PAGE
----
It looks like the economy might actually recover in 2014. But will it?

November 12, 2013

Source: OECD

There has been a common thread in mainstream economic forecasting lately. It goes like this: "Yes, 2013 has been rough. But growth should pick up in 2014." The latest example is from the OECD, the organization of leading developed nations that on Tuesday projected improvement just around the corner, as its index of leading indicators rose.

The same story shows up in almost any mainstream forecasters' estimates. For example, in their last official forecasts, top Federal Reserve  concluded that 2013 U.S. economic growth was on track to be only 2 to 2.3 percent. But they forecast that would rise to the 3 percent ballpark in 2014 and as high as 3.5 percent in 2015.

The consistent pattern for the last four years has been to project improving growth in the year ahead, and then to mark down those projections when the rosier future does not arrive. See this chart, for example, which my colleague Ylan Mui wrote about in the spring:

Source: Regions Bank
Source: Regions Bank

None of this is to pick on the OECD or the Fed. Anybody who has been in the business of trying to predict the economic future the last few years has had a hard job, from the Congressional Budget Office to the IMF to a panoply of private forecasters.

But the persistence of this trend raises a more important question: Is this an economy that is on track to finally get back to normal, but which keeps hitting pockets of bad luck? Or is there something more fundamentally broken that is the reason forecasters keep proving overly optimistic year after year.

Here's the case for the "unlucky" case. Each year we have seen one economic force or another emerge that has held back growth prospects. There was the eurozone crisis in 2010 and 2011 and ensuing recession. There was U.S. fiscal pullback, in state and local governments in those two years and increasingly a federal government tightening in 2012 and 2013. Throughout it all, there has been damaging brinksmanship by fiscal authorities on both sides of the Atlantic. And growth in emerging markets, including China, has started to reach the end of its period of extraordinary growth and is settling into a longer-term pattern of merely "pretty good."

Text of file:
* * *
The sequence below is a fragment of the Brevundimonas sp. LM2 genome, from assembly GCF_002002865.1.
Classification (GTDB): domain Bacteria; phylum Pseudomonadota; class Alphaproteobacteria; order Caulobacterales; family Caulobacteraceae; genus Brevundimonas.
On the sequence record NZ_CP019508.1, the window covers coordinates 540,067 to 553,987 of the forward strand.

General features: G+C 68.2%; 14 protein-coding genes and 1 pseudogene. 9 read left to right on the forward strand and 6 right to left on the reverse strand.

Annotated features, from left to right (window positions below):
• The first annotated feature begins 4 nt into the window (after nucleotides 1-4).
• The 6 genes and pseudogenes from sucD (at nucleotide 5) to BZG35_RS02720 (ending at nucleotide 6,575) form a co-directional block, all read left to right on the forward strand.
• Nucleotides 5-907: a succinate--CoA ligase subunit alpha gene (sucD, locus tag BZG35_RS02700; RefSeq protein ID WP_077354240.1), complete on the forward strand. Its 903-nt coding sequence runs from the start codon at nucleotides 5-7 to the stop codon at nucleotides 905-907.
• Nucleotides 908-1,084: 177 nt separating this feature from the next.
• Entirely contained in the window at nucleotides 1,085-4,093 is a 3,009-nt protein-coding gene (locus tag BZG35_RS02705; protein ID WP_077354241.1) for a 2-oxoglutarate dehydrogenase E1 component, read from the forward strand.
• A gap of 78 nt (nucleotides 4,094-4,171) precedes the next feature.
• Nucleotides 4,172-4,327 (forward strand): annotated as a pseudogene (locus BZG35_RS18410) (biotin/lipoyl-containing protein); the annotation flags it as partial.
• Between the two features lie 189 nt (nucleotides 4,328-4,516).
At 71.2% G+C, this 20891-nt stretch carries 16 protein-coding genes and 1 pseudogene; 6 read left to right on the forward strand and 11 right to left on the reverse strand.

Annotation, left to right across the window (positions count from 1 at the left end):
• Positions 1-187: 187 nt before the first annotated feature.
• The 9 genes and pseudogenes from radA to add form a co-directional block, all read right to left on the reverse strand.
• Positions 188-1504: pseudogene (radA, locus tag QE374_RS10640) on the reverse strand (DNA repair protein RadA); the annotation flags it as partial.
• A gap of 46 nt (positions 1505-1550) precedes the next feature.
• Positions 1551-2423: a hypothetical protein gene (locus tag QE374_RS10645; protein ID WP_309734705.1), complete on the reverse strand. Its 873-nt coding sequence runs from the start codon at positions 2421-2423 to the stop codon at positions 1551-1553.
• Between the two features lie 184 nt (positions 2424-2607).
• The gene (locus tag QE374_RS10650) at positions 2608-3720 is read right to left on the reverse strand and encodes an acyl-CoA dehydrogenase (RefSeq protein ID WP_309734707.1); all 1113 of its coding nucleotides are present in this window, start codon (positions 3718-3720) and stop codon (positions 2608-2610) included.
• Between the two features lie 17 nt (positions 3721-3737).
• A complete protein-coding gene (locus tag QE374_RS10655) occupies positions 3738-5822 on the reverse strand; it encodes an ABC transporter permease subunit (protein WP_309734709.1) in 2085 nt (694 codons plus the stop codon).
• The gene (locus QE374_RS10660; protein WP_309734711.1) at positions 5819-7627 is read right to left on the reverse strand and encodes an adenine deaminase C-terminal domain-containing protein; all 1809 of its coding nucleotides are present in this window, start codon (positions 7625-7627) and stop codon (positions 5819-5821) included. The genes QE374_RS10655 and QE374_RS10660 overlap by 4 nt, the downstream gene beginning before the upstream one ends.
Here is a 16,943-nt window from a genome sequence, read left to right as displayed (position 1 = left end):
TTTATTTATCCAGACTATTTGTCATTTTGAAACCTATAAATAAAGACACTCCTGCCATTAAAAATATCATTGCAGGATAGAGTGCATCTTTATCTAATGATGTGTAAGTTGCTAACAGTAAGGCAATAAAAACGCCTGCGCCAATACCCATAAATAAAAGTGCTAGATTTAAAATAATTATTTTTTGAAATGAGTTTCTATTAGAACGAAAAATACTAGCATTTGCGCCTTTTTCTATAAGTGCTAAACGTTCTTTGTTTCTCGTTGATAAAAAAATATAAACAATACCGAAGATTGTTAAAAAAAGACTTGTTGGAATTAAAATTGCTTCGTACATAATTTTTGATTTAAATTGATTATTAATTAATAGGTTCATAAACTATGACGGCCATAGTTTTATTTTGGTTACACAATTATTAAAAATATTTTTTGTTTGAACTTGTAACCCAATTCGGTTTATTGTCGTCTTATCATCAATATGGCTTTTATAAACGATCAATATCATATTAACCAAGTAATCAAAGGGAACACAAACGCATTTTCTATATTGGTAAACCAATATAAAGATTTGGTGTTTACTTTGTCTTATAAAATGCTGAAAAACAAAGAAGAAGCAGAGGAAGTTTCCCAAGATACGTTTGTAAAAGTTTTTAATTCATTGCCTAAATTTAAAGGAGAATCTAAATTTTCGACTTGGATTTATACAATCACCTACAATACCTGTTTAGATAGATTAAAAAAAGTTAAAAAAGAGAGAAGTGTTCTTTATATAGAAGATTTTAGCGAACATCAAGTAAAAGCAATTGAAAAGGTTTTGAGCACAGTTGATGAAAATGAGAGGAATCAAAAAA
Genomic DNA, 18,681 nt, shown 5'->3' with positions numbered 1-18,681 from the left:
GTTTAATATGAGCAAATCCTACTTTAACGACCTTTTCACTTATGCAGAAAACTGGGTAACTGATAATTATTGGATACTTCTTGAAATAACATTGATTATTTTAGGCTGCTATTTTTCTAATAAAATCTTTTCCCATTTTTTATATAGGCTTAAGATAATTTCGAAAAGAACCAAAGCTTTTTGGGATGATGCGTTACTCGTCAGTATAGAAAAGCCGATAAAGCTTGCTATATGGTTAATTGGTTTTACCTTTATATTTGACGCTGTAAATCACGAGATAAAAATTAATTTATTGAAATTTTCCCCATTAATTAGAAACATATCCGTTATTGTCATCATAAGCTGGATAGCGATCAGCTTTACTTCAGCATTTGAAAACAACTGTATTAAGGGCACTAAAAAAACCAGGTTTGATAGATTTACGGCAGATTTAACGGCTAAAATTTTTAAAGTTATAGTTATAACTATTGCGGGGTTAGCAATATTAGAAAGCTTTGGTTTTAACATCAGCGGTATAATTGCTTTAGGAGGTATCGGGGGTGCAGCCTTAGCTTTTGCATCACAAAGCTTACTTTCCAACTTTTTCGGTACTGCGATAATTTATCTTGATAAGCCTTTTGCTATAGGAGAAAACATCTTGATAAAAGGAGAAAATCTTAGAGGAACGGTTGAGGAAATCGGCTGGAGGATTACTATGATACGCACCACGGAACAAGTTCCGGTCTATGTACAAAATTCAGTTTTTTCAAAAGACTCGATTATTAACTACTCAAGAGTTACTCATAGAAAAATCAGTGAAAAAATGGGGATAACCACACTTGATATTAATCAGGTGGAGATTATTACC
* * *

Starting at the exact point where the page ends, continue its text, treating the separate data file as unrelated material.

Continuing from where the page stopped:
Add all those up and you have a recipe for disappointment.

At the same time, to simply chalk up the disappointing results, year after year, as bad luck misses something more fundamental. First, some of these headwinds have been forseeable. Fiscal austerity in Europe and the United States did not arrive overnight; the shift toward lower deficits has been in train since 2010.  The slowdown in emerging market growth was inevitable, even if it is arriving a little sooner than forecasters had expected.

So the question is whether the latest round of forecasts, for stronger growth in 2014, are based on something more thoughtful than just a hope that eventually the headwinds will end and the U.S. and global economies can start cranking a little faster.

The good news for 2014 is that those headwinds--the ones we know about--are already priced in. U.S. government spending cuts and tax hikes took place, but there aren't likely to be additional ones next year. Emerging markets continue on their moderate growth path, but there doesn't seem to be a collapse in activity. Europe's problems may have finally bottomed out, and its sense of acute crisis has long passed.

In other words, the forseeable things that dragged down growth the last few years look unlikely to recur. So the good news is that the natural resilience of the world's leading economies should have a greater ability to assert itself, driving the kind of expansion embedded in projections from the IMF, the Fed, and presaged by the new OECD numbers.

A more full-throated recovery has to happen eventually. And so why not 2014?

The counterweight is this: We don't know what we don't know. The old headwinds have been dissipating. But we have no ideas what new ones could arise in their place. An oil price shock? Premature tightening by the leading central banks?

The biggest lesson of the last six years of crisis and weak recovery is this: Just because a pickup looks like it is right around the corner doesn't mean it will actually arrive.

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Ezra Klein · November 12, 2013